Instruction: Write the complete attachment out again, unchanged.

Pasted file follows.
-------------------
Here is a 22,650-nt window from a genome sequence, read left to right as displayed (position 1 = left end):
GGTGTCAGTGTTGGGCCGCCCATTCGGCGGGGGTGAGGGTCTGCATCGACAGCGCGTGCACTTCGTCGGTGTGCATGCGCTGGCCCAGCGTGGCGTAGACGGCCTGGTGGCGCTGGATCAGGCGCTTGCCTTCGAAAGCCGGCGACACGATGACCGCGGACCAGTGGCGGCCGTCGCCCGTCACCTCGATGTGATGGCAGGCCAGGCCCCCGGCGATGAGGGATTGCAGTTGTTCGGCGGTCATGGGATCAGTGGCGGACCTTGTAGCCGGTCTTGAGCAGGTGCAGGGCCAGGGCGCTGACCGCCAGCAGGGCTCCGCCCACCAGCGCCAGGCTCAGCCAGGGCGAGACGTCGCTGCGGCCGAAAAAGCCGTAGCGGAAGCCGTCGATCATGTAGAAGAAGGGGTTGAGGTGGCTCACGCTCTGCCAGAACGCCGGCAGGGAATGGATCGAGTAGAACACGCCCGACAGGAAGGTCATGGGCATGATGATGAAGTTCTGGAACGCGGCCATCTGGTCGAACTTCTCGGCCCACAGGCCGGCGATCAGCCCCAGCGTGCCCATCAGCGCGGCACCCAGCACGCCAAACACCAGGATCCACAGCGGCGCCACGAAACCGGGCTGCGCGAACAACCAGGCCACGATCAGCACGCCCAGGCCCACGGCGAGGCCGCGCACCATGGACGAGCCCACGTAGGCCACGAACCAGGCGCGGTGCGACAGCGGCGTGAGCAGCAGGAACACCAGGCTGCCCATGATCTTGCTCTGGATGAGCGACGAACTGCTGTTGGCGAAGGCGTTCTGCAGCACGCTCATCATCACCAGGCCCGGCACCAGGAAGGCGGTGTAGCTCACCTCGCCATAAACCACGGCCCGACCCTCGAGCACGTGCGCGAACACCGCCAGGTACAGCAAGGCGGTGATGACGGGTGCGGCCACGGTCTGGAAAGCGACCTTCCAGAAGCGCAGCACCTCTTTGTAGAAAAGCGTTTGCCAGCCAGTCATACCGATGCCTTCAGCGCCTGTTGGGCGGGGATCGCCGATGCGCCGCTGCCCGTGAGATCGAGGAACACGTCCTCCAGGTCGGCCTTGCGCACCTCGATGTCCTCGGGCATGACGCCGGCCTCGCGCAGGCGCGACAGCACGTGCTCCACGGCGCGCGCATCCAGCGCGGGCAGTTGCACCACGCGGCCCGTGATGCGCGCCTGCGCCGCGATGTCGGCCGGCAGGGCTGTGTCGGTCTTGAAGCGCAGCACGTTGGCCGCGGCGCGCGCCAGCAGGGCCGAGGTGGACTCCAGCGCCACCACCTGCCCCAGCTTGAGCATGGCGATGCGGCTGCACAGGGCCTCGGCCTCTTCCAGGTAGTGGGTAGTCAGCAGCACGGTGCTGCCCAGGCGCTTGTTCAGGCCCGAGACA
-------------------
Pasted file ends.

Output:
Here is a 22,650-nt window from a genome sequence, read left to right as displayed (position 1 = left end):
GGTGTCAGTGTTGGGCCGCCCATTCGGCGGGGGTGAGGGTCTGCATCGACAGCGCGTGCACTTCGTCGGTGTGCATGCGCTGGCCCAGCGTGGCGTAGACGGCCTGGTGGCGCTGGATCAGGCGCTTGCCTTCGAAAGCCGGCGACACGATGACCGCGGACCAGTGGCGGCCGTCGCCCGTCACCTCGATGTGATGGCAGGCCAGGCCCCCGGCGATGAGGGATTGCAGTTGTTCGGCGGTCATGGGATCAGTGGCGGACCTTGTAGCCGGTCTTGAGCAGGTGCAGGGCCAGGGCGCTGACCGCCAGCAGGGCTCCGCCCACCAGCGCCAGGCTCAGCCAGGGCGAGACGTCGCTGCGGCCGAAAAAGCCGTAGCGGAAGCCGTCGATCATGTAGAAGAAGGGGTTGAGGTGGCTCACGCTCTGCCAGAACGCCGGCAGGGAATGGATCGAGTAGAACACGCCCGACAGGAAGGTCATGGGCATGATGATGAAGTTCTGGAACGCGGCCATCTGGTCGAACTTCTCGGCCCACAGGCCGGCGATCAGCCCCAGCGTGCCCATCAGCGCGGCACCCAGCACGCCAAACACCAGGATCCACAGCGGCGCCACGAAACCGGGCTGCGCGAACAACCAGGCCACGATCAGCACGCCCAGGCCCACGGCGAGGCCGCGCACCATGGACGAGCCCACGTAGGCCACGAACCAGGCGCGGTGCGACAGCGGCGTGAGCAGCAGGAACACCAGGCTGCCCATGATCTTGCTCTGGATGAGCGACGAACTGCTGTTGGCGAAGGCGTTCTGCAGCACGCTCATCATCACCAGGCCCGGCACCAGGAAGGCGGTGTAGCTCACCTCGCCATAAACCACGGCCCGACCCTCGAGCACGTGCGCGAACACCGCCAGGTACAGCAAGGCGGTGATGACGGGTGCGGCCACGGTCTGGAAAGCGACCTTCCAGAAGCGCAGCACCTCTTTGTAGAAAAGCGTTTGCCAGCCAGTCATACCGATGCCTTCAGCGCCTGTTGGGCGGGGATCGCCGATGCGCCGCTGCCCGTGAGATCGAGGAACACGTCCTCCAGGTCGGCCTTGCGCACCTCGATGTCCTCGGGCATGACGCCGGCCTCGCGCAGGCGCGACAGCACGTGCTCCACGGCGCGCGCATCCAGCGCGGGCAGTTGCACCACGCGGCCCGTGATGCGCGCCTGCGCCGCGATGTCGGCCGGCAGGGCTGTGTCGGTCTTGAAGCGCAGCACGTTGGCCGCGGCGCGCGCCAGCAGGGCCGAGGTGGACTCCAGCGCCACCACCTGCCCCAGCTTGAGCATGGCGATGCGGCTGCACAGGGCCTCGGCCTCTTCCAGGTAGTGGGTAGTCAGCAGCACGGTGCTGCCCAGGCGCTTGTTCAGGCCCGAGACA